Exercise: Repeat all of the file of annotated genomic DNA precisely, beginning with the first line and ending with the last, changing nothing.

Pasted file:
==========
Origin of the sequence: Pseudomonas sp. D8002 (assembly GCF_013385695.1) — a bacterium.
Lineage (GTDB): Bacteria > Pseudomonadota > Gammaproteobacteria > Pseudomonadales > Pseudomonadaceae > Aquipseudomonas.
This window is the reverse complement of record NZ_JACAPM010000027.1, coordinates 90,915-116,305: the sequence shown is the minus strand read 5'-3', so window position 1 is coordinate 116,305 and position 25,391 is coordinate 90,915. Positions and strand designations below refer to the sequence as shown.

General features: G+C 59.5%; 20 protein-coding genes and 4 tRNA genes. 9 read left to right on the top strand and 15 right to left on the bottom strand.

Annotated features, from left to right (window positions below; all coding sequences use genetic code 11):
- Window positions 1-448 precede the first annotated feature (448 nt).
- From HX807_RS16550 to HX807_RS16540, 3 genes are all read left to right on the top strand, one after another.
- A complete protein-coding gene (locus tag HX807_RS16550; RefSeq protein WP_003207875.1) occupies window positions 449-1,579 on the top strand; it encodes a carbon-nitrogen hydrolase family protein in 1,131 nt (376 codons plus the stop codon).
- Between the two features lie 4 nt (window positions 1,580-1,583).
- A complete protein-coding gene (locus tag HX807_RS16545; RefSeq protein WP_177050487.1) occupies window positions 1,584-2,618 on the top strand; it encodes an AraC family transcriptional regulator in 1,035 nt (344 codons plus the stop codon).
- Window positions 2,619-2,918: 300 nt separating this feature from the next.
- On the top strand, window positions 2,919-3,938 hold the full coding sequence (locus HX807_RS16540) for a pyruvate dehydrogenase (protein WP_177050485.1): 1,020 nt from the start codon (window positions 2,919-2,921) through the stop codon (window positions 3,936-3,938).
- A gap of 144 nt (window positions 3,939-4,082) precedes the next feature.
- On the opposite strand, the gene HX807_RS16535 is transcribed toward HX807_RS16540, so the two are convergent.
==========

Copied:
Origin of the sequence: Pseudomonas sp. D8002 (assembly GCF_013385695.1) — a bacterium.
Lineage (GTDB): Bacteria > Pseudomonadota > Gammaproteobacteria > Pseudomonadales > Pseudomonadaceae > Aquipseudomonas.
This window is the reverse complement of record NZ_JACAPM010000027.1, coordinates 90,915-116,305: the sequence shown is the minus strand read 5'-3', so window position 1 is coordinate 116,305 and position 25,391 is coordinate 90,915. Positions and strand designations below refer to the sequence as shown.

General features: G+C 59.5%; 20 protein-coding genes and 4 tRNA genes. 9 read left to right on the top strand and 15 right to left on the bottom strand.

Annotated features, from left to right (window positions below; all coding sequences use genetic code 11):
- Window positions 1-448 precede the first annotated feature (448 nt).
- From HX807_RS16550 to HX807_RS16540, 3 genes are all read left to right on the top strand, one after another.
- A complete protein-coding gene (locus tag HX807_RS16550; RefSeq protein WP_003207875.1) occupies window positions 449-1,579 on the top strand; it encodes a carbon-nitrogen hydrolase family protein in 1,131 nt (376 codons plus the stop codon).
- Between the two features lie 4 nt (window positions 1,580-1,583).
- A complete protein-coding gene (locus tag HX807_RS16545; RefSeq protein WP_177050487.1) occupies window positions 1,584-2,618 on the top strand; it encodes an AraC family transcriptional regulator in 1,035 nt (344 codons plus the stop codon).
- Window positions 2,619-2,918: 300 nt separating this feature from the next.
- On the top strand, window positions 2,919-3,938 hold the full coding sequence (locus HX807_RS16540) for a pyruvate dehydrogenase (protein WP_177050485.1): 1,020 nt from the start codon (window positions 2,919-2,921) through the stop codon (window positions 3,936-3,938).
- A gap of 144 nt (window positions 3,939-4,082) precedes the next feature.
- On the opposite strand, the gene HX807_RS16535 is transcribed toward HX807_RS16540, so the two are convergent.